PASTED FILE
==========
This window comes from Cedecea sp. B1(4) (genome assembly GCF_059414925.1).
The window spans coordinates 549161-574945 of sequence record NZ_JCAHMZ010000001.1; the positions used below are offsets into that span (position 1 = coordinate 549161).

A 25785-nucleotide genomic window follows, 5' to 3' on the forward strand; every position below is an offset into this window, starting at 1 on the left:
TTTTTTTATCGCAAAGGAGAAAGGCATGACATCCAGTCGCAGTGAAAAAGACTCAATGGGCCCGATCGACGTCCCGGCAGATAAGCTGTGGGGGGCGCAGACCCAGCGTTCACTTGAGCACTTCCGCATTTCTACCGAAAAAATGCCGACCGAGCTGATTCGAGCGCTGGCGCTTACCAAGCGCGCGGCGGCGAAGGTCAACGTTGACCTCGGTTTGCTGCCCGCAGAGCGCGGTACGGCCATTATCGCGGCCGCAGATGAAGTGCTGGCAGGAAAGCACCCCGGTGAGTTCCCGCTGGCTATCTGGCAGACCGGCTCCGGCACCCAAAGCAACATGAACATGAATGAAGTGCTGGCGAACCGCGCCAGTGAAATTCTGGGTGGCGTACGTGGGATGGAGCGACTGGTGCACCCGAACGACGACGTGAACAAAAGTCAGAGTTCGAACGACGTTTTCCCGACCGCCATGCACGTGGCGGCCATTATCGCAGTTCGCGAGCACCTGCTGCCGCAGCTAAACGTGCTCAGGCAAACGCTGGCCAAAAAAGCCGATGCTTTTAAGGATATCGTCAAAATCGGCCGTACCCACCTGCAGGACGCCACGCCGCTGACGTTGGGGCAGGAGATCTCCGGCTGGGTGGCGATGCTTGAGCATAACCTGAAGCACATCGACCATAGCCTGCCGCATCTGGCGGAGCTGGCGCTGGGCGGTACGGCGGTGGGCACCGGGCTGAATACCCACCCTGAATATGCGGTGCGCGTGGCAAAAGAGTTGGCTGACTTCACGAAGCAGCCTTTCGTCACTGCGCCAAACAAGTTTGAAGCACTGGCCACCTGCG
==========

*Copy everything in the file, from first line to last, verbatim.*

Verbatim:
This window comes from Cedecea sp. B1(4) (genome assembly GCF_059414925.1).
The window spans coordinates 549161-574945 of sequence record NZ_JCAHMZ010000001.1; the positions used below are offsets into that span (position 1 = coordinate 549161).

A 25785-nucleotide genomic window follows, 5' to 3' on the forward strand; every position below is an offset into this window, starting at 1 on the left:
TTTTTTTATCGCAAAGGAGAAAGGCATGACATCCAGTCGCAGTGAAAAAGACTCAATGGGCCCGATCGACGTCCCGGCAGATAAGCTGTGGGGGGCGCAGACCCAGCGTTCACTTGAGCACTTCCGCATTTCTACCGAAAAAATGCCGACCGAGCTGATTCGAGCGCTGGCGCTTACCAAGCGCGCGGCGGCGAAGGTCAACGTTGACCTCGGTTTGCTGCCCGCAGAGCGCGGTACGGCCATTATCGCGGCCGCAGATGAAGTGCTGGCAGGAAAGCACCCCGGTGAGTTCCCGCTGGCTATCTGGCAGACCGGCTCCGGCACCCAAAGCAACATGAACATGAATGAAGTGCTGGCGAACCGCGCCAGTGAAATTCTGGGTGGCGTACGTGGGATGGAGCGACTGGTGCACCCGAACGACGACGTGAACAAAAGTCAGAGTTCGAACGACGTTTTCCCGACCGCCATGCACGTGGCGGCCATTATCGCAGTTCGCGAGCACCTGCTGCCGCAGCTAAACGTGCTCAGGCAAACGCTGGCCAAAAAAGCCGATGCTTTTAAGGATATCGTCAAAATCGGCCGTACCCACCTGCAGGACGCCACGCCGCTGACGTTGGGGCAGGAGATCTCCGGCTGGGTGGCGATGCTTGAGCATAACCTGAAGCACATCGACCATAGCCTGCCGCATCTGGCGGAGCTGGCGCTGGGCGGTACGGCGGTGGGCACCGGGCTGAATACCCACCCTGAATATGCGGTGCGCGTGGCAAAAGAGTTGGCTGACTTCACGAAGCAGCCTTTCGTCACTGCGCCAAACAAGTTTGAAGCACTGGCCACCTGCG